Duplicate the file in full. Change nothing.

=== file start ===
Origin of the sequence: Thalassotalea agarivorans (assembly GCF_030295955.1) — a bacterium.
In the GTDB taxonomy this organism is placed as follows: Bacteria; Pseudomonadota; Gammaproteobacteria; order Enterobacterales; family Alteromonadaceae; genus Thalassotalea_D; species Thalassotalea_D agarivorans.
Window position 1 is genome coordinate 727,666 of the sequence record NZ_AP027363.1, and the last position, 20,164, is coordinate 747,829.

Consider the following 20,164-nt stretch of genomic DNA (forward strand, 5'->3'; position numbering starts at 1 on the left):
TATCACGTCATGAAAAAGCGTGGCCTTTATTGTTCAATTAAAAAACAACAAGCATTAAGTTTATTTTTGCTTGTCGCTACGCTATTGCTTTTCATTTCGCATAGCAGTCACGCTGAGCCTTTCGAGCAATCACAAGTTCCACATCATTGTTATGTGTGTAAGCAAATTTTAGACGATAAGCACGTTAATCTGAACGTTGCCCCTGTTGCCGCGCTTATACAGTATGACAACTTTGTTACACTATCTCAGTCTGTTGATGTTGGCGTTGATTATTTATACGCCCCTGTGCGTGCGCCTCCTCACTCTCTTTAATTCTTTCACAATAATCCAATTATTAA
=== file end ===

Origin of the sequence: Thalassotalea agarivorans (assembly GCF_030295955.1) — a bacterium.
In the GTDB taxonomy this organism is placed as follows: Bacteria; Pseudomonadota; Gammaproteobacteria; order Enterobacterales; family Alteromonadaceae; genus Thalassotalea_D; species Thalassotalea_D agarivorans.
Window position 1 is genome coordinate 727,666 of the sequence record NZ_AP027363.1, and the last position, 20,164, is coordinate 747,829.

Consider the following 20,164-nt stretch of genomic DNA (forward strand, 5'->3'; position numbering starts at 1 on the left):
TATCACGTCATGAAAAAGCGTGGCCTTTATTGTTCAATTAAAAAACAACAAGCATTAAGTTTATTTTTGCTTGTCGCTACGCTATTGCTTTTCATTTCGCATAGCAGTCACGCTGAGCCTTTCGAGCAATCACAAGTTCCACATCATTGTTATGTGTGTAAGCAAATTTTAGACGATAAGCACGTTAATCTGAACGTTGCCCCTGTTGCCGCGCTTATACAGTATGACAACTTTGTTACACTATCTCAGTCTGTTGATGTTGGCGTTGATTATTTATACGCCCCTGTGCGTGCGCCTCCTCACTCTCTTTAATTCTTTCACAATAATCCAATTATTAA